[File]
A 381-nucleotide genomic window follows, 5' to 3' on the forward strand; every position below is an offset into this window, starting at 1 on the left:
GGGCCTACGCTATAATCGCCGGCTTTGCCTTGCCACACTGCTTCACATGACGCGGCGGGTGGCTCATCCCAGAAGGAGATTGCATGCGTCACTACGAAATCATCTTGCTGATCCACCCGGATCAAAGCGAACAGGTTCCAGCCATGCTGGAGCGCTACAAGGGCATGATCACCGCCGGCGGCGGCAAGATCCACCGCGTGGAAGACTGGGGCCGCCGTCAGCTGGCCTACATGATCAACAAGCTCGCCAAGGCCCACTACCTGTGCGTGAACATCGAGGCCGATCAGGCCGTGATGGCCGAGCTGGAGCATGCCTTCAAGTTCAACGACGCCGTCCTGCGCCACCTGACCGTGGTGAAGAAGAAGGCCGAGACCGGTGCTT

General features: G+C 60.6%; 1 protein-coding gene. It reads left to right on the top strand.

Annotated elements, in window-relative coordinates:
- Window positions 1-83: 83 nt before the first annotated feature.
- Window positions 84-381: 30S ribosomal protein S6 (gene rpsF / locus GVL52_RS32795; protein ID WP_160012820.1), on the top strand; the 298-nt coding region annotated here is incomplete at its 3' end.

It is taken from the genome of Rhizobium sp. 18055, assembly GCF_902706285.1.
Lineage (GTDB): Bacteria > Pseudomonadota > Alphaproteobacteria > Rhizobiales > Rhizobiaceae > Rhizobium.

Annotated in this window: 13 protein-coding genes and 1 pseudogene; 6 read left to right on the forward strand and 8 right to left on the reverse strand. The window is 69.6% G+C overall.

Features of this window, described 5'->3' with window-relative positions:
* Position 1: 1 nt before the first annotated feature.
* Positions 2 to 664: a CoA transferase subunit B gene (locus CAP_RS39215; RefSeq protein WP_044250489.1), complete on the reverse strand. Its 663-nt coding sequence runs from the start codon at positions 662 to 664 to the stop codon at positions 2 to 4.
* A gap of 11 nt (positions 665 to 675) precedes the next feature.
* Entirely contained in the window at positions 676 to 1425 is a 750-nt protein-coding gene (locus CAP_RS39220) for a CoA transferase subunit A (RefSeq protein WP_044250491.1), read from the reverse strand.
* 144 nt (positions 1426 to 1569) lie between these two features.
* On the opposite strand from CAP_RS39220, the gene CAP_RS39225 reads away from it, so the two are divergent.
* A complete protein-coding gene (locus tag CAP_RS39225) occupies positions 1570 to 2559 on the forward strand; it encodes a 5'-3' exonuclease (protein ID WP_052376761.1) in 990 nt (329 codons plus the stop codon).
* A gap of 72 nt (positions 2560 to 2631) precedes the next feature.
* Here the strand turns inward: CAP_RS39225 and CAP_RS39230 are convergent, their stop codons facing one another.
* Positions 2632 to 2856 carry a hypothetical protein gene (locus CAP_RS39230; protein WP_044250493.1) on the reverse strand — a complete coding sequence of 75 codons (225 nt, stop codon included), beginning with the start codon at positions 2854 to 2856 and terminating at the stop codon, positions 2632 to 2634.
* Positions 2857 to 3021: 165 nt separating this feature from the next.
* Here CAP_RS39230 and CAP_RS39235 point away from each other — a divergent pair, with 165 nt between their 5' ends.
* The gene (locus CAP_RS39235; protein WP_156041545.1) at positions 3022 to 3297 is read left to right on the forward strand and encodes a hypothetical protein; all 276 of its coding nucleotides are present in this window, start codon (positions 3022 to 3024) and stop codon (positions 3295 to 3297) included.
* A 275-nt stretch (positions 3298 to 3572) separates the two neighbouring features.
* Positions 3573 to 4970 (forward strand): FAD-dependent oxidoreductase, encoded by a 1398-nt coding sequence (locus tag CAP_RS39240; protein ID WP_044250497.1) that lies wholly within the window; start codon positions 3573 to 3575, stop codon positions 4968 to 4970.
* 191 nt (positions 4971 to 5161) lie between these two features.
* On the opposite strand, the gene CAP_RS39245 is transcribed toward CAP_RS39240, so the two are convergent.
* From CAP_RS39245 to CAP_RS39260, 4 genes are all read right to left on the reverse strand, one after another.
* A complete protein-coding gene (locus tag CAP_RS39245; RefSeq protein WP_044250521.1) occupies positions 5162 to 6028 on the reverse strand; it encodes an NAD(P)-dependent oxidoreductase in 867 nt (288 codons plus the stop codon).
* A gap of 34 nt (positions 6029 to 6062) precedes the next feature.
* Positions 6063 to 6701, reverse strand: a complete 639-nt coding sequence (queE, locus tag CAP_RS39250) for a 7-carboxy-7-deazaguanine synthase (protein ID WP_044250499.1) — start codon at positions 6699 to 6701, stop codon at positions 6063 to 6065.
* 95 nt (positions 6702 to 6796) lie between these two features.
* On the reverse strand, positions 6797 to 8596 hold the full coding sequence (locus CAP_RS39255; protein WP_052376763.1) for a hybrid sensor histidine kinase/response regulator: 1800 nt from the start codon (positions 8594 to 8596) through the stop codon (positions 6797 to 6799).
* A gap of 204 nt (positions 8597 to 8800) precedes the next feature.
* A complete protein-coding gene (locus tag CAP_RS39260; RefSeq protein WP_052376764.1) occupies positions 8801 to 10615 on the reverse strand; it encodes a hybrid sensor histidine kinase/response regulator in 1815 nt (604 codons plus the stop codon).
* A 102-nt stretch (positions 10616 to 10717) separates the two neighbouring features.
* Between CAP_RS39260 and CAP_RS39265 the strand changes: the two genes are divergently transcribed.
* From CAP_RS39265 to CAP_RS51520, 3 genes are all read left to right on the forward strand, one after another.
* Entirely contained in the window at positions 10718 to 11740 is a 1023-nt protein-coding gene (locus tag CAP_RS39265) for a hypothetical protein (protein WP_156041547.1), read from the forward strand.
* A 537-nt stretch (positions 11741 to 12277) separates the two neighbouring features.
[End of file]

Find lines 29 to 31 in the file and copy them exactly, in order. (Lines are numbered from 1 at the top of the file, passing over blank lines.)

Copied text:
* A complete protein-coding gene (locus tag CAP_RS39245; RefSeq protein WP_044250521.1) occupies positions 5162 to 6028 on the reverse strand; it encodes an NAD(P)-dependent oxidoreductase in 867 nt (288 codons plus the stop codon).
* A gap of 34 nt (positions 6029 to 6062) precedes the next feature.
* Positions 6063 to 6701, reverse strand: a complete 639-nt coding sequence (queE, locus tag CAP_RS39250) for a 7-carboxy-7-deazaguanine synthase (protein ID WP_044250499.1) — start codon at positions 6699 to 6701, stop codon at positions 6063 to 6065.